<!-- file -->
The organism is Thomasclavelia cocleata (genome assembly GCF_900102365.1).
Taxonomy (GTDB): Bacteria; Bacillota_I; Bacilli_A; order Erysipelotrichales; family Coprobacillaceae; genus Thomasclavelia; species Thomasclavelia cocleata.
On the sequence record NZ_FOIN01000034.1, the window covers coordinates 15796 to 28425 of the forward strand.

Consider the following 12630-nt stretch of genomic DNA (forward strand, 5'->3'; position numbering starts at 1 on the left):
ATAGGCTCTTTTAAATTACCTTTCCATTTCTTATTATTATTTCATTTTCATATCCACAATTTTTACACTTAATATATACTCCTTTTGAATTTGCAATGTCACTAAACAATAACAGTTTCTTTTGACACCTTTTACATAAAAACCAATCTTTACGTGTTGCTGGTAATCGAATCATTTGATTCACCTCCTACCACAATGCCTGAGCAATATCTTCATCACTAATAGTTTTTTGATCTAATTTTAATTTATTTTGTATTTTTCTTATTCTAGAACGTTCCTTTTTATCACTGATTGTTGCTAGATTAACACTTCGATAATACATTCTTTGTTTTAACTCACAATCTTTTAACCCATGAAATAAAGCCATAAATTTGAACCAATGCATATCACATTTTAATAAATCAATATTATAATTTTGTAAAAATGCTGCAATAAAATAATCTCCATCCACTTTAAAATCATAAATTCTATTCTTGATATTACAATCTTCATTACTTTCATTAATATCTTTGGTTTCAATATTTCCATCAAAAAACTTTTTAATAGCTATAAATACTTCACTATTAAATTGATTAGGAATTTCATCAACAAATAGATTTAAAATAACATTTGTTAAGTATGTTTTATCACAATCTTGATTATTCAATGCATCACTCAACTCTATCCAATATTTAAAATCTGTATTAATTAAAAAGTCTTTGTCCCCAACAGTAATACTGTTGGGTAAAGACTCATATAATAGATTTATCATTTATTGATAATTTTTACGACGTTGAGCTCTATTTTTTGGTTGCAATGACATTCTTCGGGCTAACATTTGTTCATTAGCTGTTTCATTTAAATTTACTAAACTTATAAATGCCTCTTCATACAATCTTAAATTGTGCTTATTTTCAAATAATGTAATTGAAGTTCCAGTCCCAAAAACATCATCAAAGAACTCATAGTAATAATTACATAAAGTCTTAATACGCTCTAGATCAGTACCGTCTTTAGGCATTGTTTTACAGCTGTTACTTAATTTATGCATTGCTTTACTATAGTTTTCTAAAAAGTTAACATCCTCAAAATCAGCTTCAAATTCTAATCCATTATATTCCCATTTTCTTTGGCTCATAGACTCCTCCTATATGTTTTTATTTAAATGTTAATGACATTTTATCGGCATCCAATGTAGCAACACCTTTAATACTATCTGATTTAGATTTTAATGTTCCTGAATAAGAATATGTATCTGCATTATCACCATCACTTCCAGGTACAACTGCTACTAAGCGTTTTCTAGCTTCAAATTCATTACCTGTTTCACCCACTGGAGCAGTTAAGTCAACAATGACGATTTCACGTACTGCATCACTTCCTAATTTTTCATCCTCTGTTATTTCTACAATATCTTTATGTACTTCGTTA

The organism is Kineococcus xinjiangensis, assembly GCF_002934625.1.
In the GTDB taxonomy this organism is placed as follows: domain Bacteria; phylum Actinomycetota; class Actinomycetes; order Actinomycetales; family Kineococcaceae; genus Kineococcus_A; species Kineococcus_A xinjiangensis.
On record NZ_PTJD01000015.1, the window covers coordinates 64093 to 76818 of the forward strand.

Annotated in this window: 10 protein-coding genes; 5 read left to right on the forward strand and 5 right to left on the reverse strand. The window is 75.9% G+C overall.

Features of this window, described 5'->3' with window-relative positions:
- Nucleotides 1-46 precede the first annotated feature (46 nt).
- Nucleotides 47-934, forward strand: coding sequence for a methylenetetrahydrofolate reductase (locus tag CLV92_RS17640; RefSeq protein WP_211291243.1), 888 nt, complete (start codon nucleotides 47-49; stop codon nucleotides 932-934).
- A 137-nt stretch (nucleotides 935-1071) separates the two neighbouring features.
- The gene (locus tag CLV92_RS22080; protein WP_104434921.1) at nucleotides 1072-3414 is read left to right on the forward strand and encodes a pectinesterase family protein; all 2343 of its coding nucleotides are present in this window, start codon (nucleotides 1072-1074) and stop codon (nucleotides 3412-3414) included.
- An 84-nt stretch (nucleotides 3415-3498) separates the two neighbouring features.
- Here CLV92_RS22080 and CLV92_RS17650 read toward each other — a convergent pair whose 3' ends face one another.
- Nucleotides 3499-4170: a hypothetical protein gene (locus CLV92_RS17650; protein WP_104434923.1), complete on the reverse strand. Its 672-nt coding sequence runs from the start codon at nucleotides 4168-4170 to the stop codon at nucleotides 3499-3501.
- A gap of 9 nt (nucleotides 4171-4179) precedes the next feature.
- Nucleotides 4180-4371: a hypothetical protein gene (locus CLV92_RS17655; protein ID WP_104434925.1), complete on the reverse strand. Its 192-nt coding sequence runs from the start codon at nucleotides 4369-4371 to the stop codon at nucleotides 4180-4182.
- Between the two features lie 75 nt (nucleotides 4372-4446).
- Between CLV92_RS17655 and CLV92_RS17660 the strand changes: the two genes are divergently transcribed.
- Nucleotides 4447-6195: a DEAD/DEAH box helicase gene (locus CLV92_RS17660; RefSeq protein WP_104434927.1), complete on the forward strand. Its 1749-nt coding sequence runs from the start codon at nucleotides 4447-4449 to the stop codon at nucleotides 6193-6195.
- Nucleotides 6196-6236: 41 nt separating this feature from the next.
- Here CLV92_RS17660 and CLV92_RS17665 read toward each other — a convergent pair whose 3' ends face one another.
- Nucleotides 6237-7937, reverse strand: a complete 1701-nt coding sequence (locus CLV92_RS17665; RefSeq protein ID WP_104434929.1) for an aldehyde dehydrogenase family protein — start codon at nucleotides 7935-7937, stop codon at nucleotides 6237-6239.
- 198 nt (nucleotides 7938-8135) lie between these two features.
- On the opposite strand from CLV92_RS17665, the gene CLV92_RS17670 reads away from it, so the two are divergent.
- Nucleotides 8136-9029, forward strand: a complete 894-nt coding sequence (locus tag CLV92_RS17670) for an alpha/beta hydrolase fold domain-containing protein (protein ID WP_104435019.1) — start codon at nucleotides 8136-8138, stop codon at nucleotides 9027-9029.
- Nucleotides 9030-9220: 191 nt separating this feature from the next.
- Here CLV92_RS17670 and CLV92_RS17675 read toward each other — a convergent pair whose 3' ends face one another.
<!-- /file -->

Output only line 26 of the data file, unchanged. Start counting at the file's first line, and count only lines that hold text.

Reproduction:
- 198 nt (nucleotides 7938-8135) lie between these two features.